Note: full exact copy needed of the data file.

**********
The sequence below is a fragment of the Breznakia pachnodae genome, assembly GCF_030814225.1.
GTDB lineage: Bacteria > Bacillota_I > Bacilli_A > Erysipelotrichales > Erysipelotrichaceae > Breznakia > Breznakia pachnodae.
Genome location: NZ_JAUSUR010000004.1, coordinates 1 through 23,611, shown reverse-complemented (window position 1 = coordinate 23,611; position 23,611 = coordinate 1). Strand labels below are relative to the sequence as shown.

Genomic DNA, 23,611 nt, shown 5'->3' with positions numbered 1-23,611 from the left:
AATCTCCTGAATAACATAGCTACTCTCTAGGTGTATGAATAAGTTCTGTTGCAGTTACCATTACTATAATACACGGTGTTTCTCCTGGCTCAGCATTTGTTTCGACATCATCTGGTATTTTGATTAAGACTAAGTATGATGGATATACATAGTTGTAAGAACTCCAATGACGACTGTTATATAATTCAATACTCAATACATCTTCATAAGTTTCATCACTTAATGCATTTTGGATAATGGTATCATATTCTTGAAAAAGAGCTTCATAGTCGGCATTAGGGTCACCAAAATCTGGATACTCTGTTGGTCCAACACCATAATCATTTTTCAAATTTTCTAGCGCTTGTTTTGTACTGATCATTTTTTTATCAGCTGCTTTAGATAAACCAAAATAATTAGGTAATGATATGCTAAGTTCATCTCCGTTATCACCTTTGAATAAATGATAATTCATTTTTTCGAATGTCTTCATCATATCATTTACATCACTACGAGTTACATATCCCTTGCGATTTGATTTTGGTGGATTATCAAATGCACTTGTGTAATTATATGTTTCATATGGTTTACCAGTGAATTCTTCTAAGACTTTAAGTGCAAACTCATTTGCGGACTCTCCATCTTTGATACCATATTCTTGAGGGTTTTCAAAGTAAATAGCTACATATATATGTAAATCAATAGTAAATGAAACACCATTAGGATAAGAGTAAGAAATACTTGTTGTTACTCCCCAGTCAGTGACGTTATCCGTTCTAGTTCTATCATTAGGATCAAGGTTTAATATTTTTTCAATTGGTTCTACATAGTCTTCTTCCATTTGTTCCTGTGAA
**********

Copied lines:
The sequence below is a fragment of the Breznakia pachnodae genome, assembly GCF_030814225.1.
GTDB lineage: Bacteria > Bacillota_I > Bacilli_A > Erysipelotrichales > Erysipelotrichaceae > Breznakia > Breznakia pachnodae.
Genome location: NZ_JAUSUR010000004.1, coordinates 1 through 23,611, shown reverse-complemented (window position 1 = coordinate 23,611; position 23,611 = coordinate 1). Strand labels below are relative to the sequence as shown.

Genomic DNA, 23,611 nt, shown 5'->3' with positions numbered 1-23,611 from the left:
AATCTCCTGAATAACATAGCTACTCTCTAGGTGTATGAATAAGTTCTGTTGCAGTTACCATTACTATAATACACGGTGTTTCTCCTGGCTCAGCATTTGTTTCGACATCATCTGGTATTTTGATTAAGACTAAGTATGATGGATATACATAGTTGTAAGAACTCCAATGACGACTGTTATATAATTCAATACTCAATACATCTTCATAAGTTTCATCACTTAATGCATTTTGGATAATGGTATCATATTCTTGAAAAAGAGCTTCATAGTCGGCATTAGGGTCACCAAAATCTGGATACTCTGTTGGTCCAACACCATAATCATTTTTCAAATTTTCTAGCGCTTGTTTTGTACTGATCATTTTTTTATCAGCTGCTTTAGATAAACCAAAATAATTAGGTAATGATATGCTAAGTTCATCTCCGTTATCACCTTTGAATAAATGATAATTCATTTTTTCGAATGTCTTCATCATATCATTTACATCACTACGAGTTACATATCCCTTGCGATTTGATTTTGGTGGATTATCAAATGCACTTGTGTAATTATATGTTTCATATGGTTTACCAGTGAATTCTTCTAAGACTTTAAGTGCAAACTCATTTGCGGACTCTCCATCTTTGATACCATATTCTTGAGGGTTTTCAAAGTAAATAGCTACATATATATGTAAATCAATAGTAAATGAAACACCATTAGGATAAGAGTAAGAAATACTTGTTGTTACTCCCCAGTCAGTGACGTTATCCGTTCTAGTTCTATCATTAGGATCAAGGTTTAATATTTTTTCAATTGGTTCTACATAGTCTTCTTCCATTTGTTCCTGTGAA